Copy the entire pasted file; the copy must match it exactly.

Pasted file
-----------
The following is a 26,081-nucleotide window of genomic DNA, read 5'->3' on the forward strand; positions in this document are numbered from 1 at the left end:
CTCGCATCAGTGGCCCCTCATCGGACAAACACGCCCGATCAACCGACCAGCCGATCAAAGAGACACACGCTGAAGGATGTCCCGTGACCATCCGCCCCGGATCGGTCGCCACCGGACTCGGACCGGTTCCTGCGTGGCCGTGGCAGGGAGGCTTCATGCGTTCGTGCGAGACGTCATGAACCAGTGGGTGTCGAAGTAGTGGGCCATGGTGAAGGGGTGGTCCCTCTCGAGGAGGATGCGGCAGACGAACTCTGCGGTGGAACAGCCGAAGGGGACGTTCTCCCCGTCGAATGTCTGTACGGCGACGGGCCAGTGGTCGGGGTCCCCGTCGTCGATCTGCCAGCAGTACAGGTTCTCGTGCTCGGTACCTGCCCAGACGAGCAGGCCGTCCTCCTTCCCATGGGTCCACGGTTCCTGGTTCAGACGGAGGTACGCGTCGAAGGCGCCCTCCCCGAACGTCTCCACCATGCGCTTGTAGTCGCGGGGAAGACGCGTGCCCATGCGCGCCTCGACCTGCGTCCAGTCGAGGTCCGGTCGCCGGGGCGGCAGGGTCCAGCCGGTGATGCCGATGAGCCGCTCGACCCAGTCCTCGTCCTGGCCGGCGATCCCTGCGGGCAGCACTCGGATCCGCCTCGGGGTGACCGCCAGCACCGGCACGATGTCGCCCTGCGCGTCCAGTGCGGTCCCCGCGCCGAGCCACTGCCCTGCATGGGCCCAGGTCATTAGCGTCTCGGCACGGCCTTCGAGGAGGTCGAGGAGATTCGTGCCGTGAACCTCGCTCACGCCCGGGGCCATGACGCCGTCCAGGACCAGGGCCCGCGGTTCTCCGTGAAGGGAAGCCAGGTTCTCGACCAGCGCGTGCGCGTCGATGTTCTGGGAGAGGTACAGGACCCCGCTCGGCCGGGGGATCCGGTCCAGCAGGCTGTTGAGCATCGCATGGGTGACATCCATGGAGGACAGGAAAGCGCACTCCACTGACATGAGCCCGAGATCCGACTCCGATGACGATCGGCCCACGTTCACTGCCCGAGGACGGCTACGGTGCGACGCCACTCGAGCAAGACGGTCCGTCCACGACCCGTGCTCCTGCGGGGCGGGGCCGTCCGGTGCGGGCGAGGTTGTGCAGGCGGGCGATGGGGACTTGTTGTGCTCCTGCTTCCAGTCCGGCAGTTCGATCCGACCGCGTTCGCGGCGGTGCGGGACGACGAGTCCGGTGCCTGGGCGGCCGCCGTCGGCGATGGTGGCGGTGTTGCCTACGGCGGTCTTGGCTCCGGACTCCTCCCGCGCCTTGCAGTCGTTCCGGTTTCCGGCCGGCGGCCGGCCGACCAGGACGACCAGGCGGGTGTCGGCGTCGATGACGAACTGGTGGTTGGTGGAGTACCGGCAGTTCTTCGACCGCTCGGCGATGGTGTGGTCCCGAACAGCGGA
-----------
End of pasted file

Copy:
The following is a 26,081-nucleotide window of genomic DNA, read 5'->3' on the forward strand; positions in this document are numbered from 1 at the left end:
CTCGCATCAGTGGCCCCTCATCGGACAAACACGCCCGATCAACCGACCAGCCGATCAAAGAGACACACGCTGAAGGATGTCCCGTGACCATCCGCCCCGGATCGGTCGCCACCGGACTCGGACCGGTTCCTGCGTGGCCGTGGCAGGGAGGCTTCATGCGTTCGTGCGAGACGTCATGAACCAGTGGGTGTCGAAGTAGTGGGCCATGGTGAAGGGGTGGTCCCTCTCGAGGAGGATGCGGCAGACGAACTCTGCGGTGGAACAGCCGAAGGGGACGTTCTCCCCGTCGAATGTCTGTACGGCGACGGGCCAGTGGTCGGGGTCCCCGTCGTCGATCTGCCAGCAGTACAGGTTCTCGTGCTCGGTACCTGCCCAGACGAGCAGGCCGTCCTCCTTCCCATGGGTCCACGGTTCCTGGTTCAGACGGAGGTACGCGTCGAAGGCGCCCTCCCCGAACGTCTCCACCATGCGCTTGTAGTCGCGGGGAAGACGCGTGCCCATGCGCGCCTCGACCTGCGTCCAGTCGAGGTCCGGTCGCCGGGGCGGCAGGGTCCAGCCGGTGATGCCGATGAGCCGCTCGACCCAGTCCTCGTCCTGGCCGGCGATCCCTGCGGGCAGCACTCGGATCCGCCTCGGGGTGACCGCCAGCACCGGCACGATGTCGCCCTGCGCGTCCAGTGCGGTCCCCGCGCCGAGCCACTGCCCTGCATGGGCCCAGGTCATTAGCGTCTCGGCACGGCCTTCGAGGAGGTCGAGGAGATTCGTGCCGTGAACCTCGCTCACGCCCGGGGCCATGACGCCGTCCAGGACCAGGGCCCGCGGTTCTCCGTGAAGGGAAGCCAGGTTCTCGACCAGCGCGTGCGCGTCGATGTTCTGGGAGAGGTACAGGACCCCGCTCGGCCGGGGGATCCGGTCCAGCAGGCTGTTGAGCATCGCATGGGTGACATCCATGGAGGACAGGAAAGCGCACTCCACTGACATGAGCCCGAGATCCGACTCCGATGACGATCGGCCCACGTTCACTGCCCGAGGACGGCTACGGTGCGACGCCACTCGAGCAAGACGGTCCGTCCACGACCCGTGCTCCTGCGGGGCGGGGCCGTCCGGTGCGGGCGAGGTTGTGCAGGCGGGCGATGGGGACTTGTTGTGCTCCTGCTTCCAGTCCGGCAGTTCGATCCGACCGCGTTCGCGGCGGTGCGGGACGACGAGTCCGGTGCCTGGGCGGCCGCCGTCGGCGATGGTGGCGGTGTTGCCTACGGCGGTCTTGGCTCCGGACTCCTCCCGCGCCTTGCAGTCGTTCCGGTTTCCGGCCGGCGGCCGGCCGACCAGGACGACCAGGCGGGTGTCGGCGTCGATGACGAACTGGTGGTTGGTGGAGTACCGGCAGTTCTTCGACCGCTCGGCGATGGTGTGGTCCCGAACAGCGGA